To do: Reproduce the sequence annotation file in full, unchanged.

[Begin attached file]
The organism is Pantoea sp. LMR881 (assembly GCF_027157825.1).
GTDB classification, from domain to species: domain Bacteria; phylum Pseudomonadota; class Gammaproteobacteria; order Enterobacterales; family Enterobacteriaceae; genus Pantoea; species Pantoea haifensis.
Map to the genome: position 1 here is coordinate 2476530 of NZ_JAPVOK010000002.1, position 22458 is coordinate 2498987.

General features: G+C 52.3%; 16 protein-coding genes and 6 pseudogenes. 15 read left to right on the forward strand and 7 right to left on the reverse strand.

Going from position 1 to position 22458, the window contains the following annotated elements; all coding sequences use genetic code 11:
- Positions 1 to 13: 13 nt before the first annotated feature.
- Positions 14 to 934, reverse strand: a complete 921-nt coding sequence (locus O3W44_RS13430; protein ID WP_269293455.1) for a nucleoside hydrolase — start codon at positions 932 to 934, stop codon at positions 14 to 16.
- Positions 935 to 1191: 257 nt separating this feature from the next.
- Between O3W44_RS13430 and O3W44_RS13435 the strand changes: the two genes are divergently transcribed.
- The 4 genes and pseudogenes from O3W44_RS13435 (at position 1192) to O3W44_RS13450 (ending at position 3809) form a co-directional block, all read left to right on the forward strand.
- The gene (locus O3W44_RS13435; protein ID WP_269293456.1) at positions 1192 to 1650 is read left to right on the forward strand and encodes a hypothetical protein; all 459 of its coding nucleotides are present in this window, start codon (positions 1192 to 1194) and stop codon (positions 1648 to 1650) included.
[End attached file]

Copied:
The organism is Pantoea sp. LMR881 (assembly GCF_027157825.1).
GTDB classification, from domain to species: domain Bacteria; phylum Pseudomonadota; class Gammaproteobacteria; order Enterobacterales; family Enterobacteriaceae; genus Pantoea; species Pantoea haifensis.
Map to the genome: position 1 here is coordinate 2476530 of NZ_JAPVOK010000002.1, position 22458 is coordinate 2498987.

General features: G+C 52.3%; 16 protein-coding genes and 6 pseudogenes. 15 read left to right on the forward strand and 7 right to left on the reverse strand.

Going from position 1 to position 22458, the window contains the following annotated elements; all coding sequences use genetic code 11:
- Positions 1 to 13: 13 nt before the first annotated feature.
- Positions 14 to 934, reverse strand: a complete 921-nt coding sequence (locus O3W44_RS13430; protein ID WP_269293455.1) for a nucleoside hydrolase — start codon at positions 932 to 934, stop codon at positions 14 to 16.
- Positions 935 to 1191: 257 nt separating this feature from the next.
- Between O3W44_RS13430 and O3W44_RS13435 the strand changes: the two genes are divergently transcribed.
- The 4 genes and pseudogenes from O3W44_RS13435 (at position 1192) to O3W44_RS13450 (ending at position 3809) form a co-directional block, all read left to right on the forward strand.
- The gene (locus O3W44_RS13435; protein ID WP_269293456.1) at positions 1192 to 1650 is read left to right on the forward strand and encodes a hypothetical protein; all 459 of its coding nucleotides are present in this window, start codon (positions 1192 to 1194) and stop codon (positions 1648 to 1650) included.